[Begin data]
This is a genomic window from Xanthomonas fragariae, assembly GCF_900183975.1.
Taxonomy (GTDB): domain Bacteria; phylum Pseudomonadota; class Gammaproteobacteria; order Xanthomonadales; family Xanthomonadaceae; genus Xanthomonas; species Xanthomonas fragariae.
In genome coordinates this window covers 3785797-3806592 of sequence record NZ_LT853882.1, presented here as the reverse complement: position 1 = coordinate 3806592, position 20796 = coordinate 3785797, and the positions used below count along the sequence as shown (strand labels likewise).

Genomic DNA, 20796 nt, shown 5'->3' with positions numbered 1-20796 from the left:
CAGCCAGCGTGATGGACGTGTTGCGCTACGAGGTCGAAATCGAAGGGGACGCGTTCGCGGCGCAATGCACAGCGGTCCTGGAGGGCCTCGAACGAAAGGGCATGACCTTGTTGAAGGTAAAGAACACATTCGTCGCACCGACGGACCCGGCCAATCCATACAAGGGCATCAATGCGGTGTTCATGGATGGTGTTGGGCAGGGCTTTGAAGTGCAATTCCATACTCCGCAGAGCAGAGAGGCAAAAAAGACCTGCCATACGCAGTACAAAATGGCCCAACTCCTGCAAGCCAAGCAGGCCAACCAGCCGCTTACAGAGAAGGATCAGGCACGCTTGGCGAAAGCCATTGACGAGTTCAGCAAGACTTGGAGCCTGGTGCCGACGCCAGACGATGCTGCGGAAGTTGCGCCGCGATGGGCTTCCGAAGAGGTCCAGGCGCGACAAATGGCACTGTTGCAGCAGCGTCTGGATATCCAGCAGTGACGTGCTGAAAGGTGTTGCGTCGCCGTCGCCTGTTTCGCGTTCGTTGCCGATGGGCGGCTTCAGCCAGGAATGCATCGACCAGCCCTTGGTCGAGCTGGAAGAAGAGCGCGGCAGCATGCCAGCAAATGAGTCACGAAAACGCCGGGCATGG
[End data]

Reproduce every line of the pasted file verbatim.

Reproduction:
This is a genomic window from Xanthomonas fragariae, assembly GCF_900183975.1.
Taxonomy (GTDB): domain Bacteria; phylum Pseudomonadota; class Gammaproteobacteria; order Xanthomonadales; family Xanthomonadaceae; genus Xanthomonas; species Xanthomonas fragariae.
In genome coordinates this window covers 3785797-3806592 of sequence record NZ_LT853882.1, presented here as the reverse complement: position 1 = coordinate 3806592, position 20796 = coordinate 3785797, and the positions used below count along the sequence as shown (strand labels likewise).

Genomic DNA, 20796 nt, shown 5'->3' with positions numbered 1-20796 from the left:
CAGCCAGCGTGATGGACGTGTTGCGCTACGAGGTCGAAATCGAAGGGGACGCGTTCGCGGCGCAATGCACAGCGGTCCTGGAGGGCCTCGAACGAAAGGGCATGACCTTGTTGAAGGTAAAGAACACATTCGTCGCACCGACGGACCCGGCCAATCCATACAAGGGCATCAATGCGGTGTTCATGGATGGTGTTGGGCAGGGCTTTGAAGTGCAATTCCATACTCCGCAGAGCAGAGAGGCAAAAAAGACCTGCCATACGCAGTACAAAATGGCCCAACTCCTGCAAGCCAAGCAGGCCAACCAGCCGCTTACAGAGAAGGATCAGGCACGCTTGGCGAAAGCCATTGACGAGTTCAGCAAGACTTGGAGCCTGGTGCCGACGCCAGACGATGCTGCGGAAGTTGCGCCGCGATGGGCTTCCGAAGAGGTCCAGGCGCGACAAATGGCACTGTTGCAGCAGCGTCTGGATATCCAGCAGTGACGTGCTGAAAGGTGTTGCGTCGCCGTCGCCTGTTTCGCGTTCGTTGCCGATGGGCGGCTTCAGCCAGGAATGCATCGACCAGCCCTTGGTCGAGCTGGAAGAAGAGCGCGGCAGCATGCCAGCAAATGAGTCACGAAAACGCCGGGCATGG